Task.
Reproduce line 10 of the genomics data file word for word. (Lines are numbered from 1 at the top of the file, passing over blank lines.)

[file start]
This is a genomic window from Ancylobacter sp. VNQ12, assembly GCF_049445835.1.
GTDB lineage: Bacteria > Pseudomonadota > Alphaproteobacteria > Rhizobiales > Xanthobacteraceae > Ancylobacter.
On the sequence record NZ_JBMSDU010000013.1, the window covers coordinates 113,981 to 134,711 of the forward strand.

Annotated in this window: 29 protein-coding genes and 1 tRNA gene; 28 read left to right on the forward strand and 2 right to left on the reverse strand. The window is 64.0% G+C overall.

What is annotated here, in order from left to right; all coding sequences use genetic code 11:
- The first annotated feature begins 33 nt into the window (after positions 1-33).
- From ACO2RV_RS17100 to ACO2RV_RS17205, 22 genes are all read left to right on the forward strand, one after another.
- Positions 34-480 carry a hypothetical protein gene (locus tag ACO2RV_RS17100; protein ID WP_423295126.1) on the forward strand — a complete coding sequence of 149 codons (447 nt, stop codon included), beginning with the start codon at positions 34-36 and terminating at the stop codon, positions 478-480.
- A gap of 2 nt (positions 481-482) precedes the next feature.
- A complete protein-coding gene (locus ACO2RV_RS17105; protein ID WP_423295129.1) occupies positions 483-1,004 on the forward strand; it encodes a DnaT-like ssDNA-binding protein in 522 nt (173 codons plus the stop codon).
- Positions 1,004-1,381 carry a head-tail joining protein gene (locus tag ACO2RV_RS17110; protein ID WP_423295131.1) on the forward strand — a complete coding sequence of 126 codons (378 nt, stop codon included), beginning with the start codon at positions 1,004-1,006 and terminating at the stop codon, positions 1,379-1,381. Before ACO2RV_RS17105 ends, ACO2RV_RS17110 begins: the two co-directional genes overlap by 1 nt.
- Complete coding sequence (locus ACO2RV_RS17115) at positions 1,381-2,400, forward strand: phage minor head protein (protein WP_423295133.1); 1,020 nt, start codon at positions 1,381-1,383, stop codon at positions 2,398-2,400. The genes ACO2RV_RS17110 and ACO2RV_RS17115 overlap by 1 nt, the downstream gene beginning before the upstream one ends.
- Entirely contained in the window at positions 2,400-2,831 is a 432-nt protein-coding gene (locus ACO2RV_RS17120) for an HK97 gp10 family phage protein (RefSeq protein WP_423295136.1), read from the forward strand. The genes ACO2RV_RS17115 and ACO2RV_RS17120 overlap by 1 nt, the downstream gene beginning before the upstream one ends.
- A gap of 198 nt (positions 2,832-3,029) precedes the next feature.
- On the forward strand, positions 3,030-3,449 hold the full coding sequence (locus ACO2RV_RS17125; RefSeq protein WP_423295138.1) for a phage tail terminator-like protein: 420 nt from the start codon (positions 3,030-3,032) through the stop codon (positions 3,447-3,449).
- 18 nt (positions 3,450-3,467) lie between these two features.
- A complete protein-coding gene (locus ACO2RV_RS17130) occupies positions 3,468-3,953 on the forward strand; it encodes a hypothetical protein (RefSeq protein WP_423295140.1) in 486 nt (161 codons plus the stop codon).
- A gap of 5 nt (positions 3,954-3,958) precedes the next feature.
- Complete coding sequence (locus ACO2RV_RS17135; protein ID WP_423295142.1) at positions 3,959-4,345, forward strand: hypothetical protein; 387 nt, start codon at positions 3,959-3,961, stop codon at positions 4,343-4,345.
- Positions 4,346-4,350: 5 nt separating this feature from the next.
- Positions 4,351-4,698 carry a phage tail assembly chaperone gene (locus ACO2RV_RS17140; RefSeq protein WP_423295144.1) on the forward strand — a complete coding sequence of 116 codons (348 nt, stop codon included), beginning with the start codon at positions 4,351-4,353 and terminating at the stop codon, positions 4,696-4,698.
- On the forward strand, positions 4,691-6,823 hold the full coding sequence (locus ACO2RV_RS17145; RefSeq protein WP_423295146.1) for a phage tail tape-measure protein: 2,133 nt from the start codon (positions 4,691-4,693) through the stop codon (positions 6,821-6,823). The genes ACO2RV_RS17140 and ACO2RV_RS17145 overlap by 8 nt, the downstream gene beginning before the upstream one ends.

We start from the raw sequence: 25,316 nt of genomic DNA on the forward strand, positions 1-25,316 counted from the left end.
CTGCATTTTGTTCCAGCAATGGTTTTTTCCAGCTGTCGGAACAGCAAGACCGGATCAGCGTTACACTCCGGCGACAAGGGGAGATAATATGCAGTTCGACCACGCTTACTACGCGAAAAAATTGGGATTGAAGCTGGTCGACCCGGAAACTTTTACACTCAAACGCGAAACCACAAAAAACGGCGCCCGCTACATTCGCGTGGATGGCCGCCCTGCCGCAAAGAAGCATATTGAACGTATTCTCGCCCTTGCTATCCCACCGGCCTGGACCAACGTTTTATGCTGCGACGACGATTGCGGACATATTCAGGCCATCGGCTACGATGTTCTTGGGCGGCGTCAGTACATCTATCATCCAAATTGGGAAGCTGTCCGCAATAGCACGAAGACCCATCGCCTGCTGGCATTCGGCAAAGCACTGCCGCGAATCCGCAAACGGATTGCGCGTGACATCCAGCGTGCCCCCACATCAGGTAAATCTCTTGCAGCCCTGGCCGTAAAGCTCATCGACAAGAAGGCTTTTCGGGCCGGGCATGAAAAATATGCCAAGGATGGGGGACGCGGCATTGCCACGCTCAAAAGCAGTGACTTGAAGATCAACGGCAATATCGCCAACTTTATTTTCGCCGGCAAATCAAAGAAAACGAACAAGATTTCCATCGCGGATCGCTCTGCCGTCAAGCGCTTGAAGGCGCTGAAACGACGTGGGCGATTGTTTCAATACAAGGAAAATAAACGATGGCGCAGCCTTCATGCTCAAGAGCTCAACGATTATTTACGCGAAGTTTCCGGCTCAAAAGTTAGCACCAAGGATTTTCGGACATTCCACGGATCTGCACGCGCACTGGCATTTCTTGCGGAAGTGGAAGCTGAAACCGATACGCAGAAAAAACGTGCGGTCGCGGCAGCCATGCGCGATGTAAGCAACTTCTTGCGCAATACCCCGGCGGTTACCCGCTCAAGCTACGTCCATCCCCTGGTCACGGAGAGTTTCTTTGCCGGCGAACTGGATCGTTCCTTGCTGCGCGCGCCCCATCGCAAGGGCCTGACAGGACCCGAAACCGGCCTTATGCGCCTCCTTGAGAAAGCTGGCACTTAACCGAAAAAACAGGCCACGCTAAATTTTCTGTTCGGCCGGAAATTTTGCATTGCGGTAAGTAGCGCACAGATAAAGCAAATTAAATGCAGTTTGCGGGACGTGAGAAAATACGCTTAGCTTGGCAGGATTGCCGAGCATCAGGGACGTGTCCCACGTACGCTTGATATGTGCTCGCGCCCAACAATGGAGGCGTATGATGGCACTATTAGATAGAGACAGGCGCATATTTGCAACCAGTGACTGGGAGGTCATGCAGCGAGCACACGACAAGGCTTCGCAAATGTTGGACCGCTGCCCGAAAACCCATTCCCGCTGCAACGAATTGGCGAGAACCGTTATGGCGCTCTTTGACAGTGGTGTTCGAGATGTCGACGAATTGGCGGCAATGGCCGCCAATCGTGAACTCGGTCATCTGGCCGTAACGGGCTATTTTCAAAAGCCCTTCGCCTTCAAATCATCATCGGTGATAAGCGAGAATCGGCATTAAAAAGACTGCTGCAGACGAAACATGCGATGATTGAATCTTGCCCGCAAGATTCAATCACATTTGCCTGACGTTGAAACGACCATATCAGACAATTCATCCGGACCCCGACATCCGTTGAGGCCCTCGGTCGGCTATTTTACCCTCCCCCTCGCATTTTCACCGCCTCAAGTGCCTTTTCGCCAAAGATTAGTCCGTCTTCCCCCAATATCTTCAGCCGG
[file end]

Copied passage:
- A complete protein-coding gene (locus ACO2RV_RS17105; protein ID WP_423295129.1) occupies positions 483-1,004 on the forward strand; it encodes a DnaT-like ssDNA-binding protein in 522 nt (173 codons plus the stop codon).